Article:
Even as landlocked southern African country Zimbabwe has begun vaccinating people against the COVID-19, there seems no hope for the disabled population to be attended to anytime soon.
According to an assessment published by the UNESCO Regional Office, the persons with disabilities were disproportionately affected by COVID-19 which also resulted in anxiety and an increase in gender-based violence.
Last month, Zimbabwe received 200,000 doses of the Sinopharm vaccine donated from China.
Speaking to Anadolu Agency, Mevion Chawota, 29, whose both hands and legs are not working said his community will remain at the periphery, even during the vaccination drive. He complained that nobody came to their rescue during the lockdown.
“When some of us went to the hospital after contracting virus, we were sent straight back to homes. Even visually challenged were told to return home and quarantine there,” he said, adding that even no precautionary measures were adopted to help people like him.
Gift Maodza, 57, and his wife Susan, 58, both visually challenged, loath visitors now even after they recovered from the infection. Sidelined and despised, their own children had kept away from them for the fear of contracting the COVID-19.
“We just heard the government has received the vaccine from China to start vaccinating the people. But we do not know how the vaccine works and be available to people like us,” Gift told Anadolu Agency.
While there are no statistics available about the infections among the 1.4 million disabled population, health activists say the community suffered silently during the pandemic.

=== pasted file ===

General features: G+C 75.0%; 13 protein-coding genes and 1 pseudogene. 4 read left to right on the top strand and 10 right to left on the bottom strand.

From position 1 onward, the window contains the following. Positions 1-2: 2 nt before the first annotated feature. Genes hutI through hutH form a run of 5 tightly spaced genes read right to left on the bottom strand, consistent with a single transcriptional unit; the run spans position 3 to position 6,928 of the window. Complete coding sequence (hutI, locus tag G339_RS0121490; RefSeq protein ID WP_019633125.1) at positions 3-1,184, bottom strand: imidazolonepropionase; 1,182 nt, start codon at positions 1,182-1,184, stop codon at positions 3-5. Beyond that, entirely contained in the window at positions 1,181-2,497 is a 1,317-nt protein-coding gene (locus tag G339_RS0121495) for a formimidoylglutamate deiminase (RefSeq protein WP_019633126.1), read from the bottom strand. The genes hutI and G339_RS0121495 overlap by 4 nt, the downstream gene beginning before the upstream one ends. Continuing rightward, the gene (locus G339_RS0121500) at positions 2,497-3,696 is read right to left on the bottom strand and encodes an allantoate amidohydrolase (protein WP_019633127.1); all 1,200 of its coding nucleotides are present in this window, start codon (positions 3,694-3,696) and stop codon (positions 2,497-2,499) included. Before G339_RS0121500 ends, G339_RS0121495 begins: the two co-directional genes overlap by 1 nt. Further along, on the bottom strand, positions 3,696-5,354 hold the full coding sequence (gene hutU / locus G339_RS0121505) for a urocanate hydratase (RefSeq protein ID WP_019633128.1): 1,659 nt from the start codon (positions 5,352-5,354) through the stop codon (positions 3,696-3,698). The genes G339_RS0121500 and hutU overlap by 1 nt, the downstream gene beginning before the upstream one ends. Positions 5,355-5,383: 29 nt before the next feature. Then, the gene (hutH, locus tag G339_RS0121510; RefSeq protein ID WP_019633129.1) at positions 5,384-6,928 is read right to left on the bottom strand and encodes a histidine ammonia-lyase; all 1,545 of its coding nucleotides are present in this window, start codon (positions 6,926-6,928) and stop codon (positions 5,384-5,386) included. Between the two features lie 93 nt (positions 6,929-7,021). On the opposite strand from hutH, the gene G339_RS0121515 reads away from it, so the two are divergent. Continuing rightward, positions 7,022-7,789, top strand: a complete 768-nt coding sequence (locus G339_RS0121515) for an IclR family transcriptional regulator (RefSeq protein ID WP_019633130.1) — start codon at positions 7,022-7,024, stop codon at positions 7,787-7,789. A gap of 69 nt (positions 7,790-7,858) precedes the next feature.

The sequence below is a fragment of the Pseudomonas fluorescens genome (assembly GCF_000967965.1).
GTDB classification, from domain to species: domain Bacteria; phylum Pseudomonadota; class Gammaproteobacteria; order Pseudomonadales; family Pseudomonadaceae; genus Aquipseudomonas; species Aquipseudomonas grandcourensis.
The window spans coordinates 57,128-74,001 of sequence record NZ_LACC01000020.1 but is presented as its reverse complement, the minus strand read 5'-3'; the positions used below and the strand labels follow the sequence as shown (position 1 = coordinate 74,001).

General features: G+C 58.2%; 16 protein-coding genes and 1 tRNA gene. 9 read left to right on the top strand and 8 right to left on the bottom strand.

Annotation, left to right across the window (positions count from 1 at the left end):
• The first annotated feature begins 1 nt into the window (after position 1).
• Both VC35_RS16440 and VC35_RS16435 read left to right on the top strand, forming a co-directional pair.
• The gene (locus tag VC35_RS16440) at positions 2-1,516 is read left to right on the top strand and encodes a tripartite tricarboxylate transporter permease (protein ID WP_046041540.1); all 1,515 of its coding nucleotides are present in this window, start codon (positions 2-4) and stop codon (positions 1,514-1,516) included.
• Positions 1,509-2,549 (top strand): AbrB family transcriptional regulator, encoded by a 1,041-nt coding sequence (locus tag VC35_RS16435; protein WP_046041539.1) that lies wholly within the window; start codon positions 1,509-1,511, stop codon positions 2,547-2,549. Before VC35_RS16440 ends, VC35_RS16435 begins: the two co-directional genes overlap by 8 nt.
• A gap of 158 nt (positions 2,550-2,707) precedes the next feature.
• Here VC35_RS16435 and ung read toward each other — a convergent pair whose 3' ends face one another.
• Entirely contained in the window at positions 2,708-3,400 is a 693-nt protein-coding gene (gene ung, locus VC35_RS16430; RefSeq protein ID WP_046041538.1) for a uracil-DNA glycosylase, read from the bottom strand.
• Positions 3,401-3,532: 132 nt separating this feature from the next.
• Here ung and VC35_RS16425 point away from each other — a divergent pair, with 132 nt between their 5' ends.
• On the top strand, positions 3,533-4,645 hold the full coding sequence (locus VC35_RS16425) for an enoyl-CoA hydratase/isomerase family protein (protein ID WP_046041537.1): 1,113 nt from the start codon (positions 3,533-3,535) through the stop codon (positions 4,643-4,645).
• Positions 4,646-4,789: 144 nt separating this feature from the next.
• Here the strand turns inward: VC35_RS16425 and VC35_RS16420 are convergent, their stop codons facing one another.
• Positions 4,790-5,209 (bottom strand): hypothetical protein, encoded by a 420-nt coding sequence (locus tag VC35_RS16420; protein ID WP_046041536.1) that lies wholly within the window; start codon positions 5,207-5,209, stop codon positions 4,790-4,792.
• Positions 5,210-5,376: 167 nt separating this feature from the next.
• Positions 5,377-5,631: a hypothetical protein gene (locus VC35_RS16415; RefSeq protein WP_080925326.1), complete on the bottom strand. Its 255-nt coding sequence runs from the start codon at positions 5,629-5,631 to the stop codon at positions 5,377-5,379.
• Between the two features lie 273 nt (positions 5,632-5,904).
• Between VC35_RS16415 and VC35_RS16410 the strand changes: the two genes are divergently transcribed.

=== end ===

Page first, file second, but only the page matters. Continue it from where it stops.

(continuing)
Owen Dhliwayo, a Harare-based human rights defender said that disabled people do not figure either in the government or among the list of ordinary people while fighting the virus.
“These (disabled) are simply forgotten, with nothing specifically said about them,” he said.
For visually challenged people like Maodzas, social distancing does not mean anything, as they hardly know, who is around.
“The disabled use their bare hands turning the wheelchairs or move on the grounds, at times come in touch with infected spaces. This has put the disabled among the high-risk group,” said Helen Charamba, 37, who lives with a physical impairment. She is a member of the National Association of Societies for the Care of the Handicapped (NACCHO) – an organization concerned with the care and rehabilitation of people with disabilities.
Barbra Nyangairi, executive director for Deaf Zimbabwe Trust, said it has become difficult for the deaf to know about the virus. She said the Health Ministry does not know the number of deaf people, who came to the hospital seeking treatment for COVID-19.
“As government saw that COVID-19 was not ending any time soon, there was very little effort to provide education, especially to the deaf. They were not able to access education amid lockdowns,” she said.
The government had arranged radio school lessons for students as part of online learning during the pandemic restrictions. But forget how deaf students will learn.
“Accessing sign language even at home has been hard because people generally have no skills of the language,” added Nyangairi.
Agness Chindimba, director for Deaf Women Included, said life was much harder for the country’s deaf women.
“Many people with disabilities, especially the deaf women depend on vending business, which was affected due to lockdown. That meant no income to buy food and thus meaning compromising with the immune systems against COVID-19,” she said.
According to the UNESCO study, income for persons with disabilities shrunk by 50% from $43 to $13 per month during the COVID-19 period.
According to the US-based Johns Hopkins Coronavirus Resource Center, Zimbabwe has reported 36,223 coronavirus infections with 1,483 deaths. The country has so far administered 25,077 doses of vaccine, mostly to frontline health workers.
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